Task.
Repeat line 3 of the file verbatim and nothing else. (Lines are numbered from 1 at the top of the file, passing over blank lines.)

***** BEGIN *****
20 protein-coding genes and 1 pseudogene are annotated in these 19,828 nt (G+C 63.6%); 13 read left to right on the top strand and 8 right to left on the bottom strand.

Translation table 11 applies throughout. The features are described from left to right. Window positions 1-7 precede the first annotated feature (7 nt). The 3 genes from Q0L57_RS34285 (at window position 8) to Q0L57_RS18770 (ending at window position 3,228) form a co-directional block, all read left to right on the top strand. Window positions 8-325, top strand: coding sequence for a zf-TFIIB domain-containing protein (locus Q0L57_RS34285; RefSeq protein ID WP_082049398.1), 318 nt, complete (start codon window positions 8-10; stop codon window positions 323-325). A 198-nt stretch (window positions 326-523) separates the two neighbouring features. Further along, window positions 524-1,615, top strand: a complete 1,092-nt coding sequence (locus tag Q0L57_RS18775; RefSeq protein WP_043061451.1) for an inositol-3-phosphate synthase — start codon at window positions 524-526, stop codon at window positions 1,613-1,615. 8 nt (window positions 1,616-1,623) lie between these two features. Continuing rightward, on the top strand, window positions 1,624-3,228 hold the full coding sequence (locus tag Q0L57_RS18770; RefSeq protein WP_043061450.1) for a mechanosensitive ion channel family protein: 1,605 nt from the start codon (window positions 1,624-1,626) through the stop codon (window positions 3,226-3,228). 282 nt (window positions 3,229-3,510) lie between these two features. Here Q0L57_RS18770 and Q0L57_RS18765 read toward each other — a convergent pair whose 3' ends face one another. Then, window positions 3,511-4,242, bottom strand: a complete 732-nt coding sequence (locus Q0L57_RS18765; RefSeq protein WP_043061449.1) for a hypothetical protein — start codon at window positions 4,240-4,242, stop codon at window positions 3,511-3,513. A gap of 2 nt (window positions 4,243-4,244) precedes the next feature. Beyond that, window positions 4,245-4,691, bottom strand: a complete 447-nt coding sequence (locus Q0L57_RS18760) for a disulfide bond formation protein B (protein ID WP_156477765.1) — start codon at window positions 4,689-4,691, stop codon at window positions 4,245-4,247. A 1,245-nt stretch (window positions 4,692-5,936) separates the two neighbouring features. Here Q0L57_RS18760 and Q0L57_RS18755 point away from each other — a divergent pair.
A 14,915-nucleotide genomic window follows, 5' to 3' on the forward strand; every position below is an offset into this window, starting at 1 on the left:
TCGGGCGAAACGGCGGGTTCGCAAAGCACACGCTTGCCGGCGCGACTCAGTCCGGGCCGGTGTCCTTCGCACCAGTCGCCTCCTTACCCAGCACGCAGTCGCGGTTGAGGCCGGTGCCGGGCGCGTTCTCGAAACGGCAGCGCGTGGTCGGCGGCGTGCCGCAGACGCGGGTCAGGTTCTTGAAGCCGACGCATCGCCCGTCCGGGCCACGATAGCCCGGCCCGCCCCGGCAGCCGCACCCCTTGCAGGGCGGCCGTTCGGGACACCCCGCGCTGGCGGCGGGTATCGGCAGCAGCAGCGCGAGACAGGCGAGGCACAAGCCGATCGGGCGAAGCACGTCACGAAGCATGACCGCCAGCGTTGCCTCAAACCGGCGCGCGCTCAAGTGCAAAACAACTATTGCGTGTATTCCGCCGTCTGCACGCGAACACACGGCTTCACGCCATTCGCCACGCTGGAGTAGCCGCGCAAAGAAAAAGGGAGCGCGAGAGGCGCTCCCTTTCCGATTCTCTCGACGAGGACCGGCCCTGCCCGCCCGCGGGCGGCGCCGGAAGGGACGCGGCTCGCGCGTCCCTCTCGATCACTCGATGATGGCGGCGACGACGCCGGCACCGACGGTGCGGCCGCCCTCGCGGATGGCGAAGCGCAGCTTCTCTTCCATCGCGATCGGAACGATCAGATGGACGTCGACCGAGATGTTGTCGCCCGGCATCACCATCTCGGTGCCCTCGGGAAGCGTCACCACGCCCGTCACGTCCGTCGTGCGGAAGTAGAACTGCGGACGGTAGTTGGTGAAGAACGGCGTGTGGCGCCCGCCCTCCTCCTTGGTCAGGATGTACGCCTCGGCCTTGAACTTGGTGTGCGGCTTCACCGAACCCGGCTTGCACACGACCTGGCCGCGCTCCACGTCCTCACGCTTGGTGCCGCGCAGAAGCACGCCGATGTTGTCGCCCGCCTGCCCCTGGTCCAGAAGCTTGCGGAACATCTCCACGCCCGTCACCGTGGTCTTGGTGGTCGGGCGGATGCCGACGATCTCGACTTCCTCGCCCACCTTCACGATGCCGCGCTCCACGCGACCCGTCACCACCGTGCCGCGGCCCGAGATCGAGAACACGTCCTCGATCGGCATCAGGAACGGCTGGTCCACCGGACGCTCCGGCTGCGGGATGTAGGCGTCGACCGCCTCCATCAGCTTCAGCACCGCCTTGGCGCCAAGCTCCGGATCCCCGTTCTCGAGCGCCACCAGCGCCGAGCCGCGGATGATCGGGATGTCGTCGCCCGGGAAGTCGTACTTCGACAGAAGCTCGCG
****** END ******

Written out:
A 14,915-nucleotide genomic window follows, 5' to 3' on the forward strand; every position below is an offset into this window, starting at 1 on the left: